I just have the grand finale to write and then the first draft is FINISHED.

Just a reminder that this blog isn’t dead; the author is just very busy and trying to get this book wrapped up fast as I can. You’ll be hearing about it long before the ink dries, don’t worry.


As long as I can remember I have wanted the answers to everything. Into my preteen years I needed to know things like “Who is God?”, “Who am I?”, “Why am I here?”, “Why is all of this happening to me?”, and of course “What is my purpose?”

When I thought I had the answers, I was content. Content to let myself sit back and assume everything I had been raised to believe was true. Content to not change my worldview. When the answers were taken for me, I had to open my eyes.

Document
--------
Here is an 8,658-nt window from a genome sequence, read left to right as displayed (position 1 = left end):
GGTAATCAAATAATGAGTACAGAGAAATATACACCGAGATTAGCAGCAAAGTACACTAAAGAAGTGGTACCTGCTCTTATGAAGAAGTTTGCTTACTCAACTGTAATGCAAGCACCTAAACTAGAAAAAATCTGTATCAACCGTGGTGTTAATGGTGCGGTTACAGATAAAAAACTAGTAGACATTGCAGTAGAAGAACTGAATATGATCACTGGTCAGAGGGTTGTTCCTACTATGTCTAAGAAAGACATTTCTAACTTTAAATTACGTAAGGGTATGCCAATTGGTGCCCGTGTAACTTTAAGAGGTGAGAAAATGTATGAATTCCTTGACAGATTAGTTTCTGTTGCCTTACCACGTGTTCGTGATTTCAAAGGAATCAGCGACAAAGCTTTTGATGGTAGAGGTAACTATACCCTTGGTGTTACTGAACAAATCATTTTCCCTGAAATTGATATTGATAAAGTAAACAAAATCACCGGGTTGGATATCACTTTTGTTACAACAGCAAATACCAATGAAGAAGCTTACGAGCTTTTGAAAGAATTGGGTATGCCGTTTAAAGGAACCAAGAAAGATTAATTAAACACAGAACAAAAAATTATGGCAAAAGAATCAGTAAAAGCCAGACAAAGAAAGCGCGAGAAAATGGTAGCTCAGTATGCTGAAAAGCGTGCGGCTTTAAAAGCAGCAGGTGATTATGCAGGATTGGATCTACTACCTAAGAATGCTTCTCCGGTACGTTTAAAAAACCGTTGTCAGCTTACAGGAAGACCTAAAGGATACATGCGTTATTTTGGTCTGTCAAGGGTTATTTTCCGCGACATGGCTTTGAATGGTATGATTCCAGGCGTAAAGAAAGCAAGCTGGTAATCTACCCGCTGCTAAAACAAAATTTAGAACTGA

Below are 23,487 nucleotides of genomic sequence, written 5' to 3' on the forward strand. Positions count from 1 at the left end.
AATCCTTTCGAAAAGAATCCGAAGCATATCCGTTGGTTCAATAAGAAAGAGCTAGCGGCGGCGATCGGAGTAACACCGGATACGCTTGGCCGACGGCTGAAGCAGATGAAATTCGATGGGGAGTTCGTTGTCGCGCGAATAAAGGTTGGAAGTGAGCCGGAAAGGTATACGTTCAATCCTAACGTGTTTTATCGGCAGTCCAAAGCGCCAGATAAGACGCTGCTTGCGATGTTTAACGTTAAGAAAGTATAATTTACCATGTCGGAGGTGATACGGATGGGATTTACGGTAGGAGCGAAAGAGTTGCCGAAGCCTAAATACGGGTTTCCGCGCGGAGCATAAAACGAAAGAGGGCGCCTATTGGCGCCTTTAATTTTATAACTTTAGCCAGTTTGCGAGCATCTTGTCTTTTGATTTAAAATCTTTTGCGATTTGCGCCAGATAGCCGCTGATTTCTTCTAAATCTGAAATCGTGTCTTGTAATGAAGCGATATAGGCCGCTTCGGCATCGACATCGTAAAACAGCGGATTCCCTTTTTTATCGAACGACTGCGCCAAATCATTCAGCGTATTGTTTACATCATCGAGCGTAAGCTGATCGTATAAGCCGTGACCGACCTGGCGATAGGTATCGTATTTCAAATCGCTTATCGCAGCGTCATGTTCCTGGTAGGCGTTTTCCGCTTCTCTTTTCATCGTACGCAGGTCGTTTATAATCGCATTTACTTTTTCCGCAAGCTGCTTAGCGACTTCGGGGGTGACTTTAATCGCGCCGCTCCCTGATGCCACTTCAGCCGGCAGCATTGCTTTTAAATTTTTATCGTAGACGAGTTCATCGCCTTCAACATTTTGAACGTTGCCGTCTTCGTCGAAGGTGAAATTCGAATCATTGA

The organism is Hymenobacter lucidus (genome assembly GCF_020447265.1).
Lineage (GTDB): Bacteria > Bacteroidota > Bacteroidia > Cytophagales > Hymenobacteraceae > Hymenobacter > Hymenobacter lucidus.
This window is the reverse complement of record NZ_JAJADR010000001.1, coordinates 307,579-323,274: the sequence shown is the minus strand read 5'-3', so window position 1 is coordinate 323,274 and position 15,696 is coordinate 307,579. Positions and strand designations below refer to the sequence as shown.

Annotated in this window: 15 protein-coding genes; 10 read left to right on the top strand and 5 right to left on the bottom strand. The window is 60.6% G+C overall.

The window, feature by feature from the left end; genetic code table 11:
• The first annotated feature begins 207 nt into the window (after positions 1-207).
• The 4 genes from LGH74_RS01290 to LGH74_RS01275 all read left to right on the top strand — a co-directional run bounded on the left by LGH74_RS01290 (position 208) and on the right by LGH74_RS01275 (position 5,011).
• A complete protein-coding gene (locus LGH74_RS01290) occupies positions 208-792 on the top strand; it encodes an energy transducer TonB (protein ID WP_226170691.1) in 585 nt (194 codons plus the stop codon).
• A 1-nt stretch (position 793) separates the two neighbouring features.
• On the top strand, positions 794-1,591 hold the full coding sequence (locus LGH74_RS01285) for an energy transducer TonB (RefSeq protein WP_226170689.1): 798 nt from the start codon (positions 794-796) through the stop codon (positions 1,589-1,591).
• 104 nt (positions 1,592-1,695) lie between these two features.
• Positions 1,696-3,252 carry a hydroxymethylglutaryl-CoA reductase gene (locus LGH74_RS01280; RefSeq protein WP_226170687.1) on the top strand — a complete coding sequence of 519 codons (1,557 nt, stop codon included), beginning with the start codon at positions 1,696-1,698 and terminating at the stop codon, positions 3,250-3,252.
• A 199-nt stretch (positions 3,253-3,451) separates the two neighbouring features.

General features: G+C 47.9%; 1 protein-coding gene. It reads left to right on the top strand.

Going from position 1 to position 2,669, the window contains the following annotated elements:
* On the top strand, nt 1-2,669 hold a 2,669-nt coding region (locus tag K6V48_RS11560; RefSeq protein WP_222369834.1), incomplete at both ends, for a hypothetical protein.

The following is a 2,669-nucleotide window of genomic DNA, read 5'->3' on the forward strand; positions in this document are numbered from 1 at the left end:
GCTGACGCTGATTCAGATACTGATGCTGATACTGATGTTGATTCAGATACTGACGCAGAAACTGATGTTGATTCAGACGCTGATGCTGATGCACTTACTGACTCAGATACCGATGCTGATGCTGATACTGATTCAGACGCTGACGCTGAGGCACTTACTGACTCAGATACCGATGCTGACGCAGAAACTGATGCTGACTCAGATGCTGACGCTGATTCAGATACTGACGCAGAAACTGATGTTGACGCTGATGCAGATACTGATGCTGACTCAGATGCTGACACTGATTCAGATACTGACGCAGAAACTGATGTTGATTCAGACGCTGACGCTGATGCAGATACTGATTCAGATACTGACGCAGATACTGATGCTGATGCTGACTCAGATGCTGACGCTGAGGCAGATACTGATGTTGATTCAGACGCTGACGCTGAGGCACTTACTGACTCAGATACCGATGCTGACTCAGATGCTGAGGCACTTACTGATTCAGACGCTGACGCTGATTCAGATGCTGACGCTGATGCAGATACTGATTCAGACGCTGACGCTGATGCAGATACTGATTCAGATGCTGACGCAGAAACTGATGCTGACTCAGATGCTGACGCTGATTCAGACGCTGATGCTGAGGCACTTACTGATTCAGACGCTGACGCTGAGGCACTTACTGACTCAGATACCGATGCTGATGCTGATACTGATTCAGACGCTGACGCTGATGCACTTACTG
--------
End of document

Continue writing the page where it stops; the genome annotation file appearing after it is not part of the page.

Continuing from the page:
Now I don’t have the answers, only a sense of wondering and aimlessness plaguing at me. But maybe…that’s not such a bad thing?

Maybe we will never know who we really are in this life…and that’s okay.

Maybe we’ll never have a definitive answer of who God is, what the universe is made of, and why we’re here…and it’s all okay.

It’s not about having all the answers. It’s about experiencing everything this plane of existence has to offer before we’re sent back home.

I’ve lived my whole life never feeling like I truly belonged, like I never had a place I could call home, and at this point I’m learning to accept the fact that I might feel this way until the day I die. I won’t be home until I leave my body and join the stars. But until then, I have shit to do.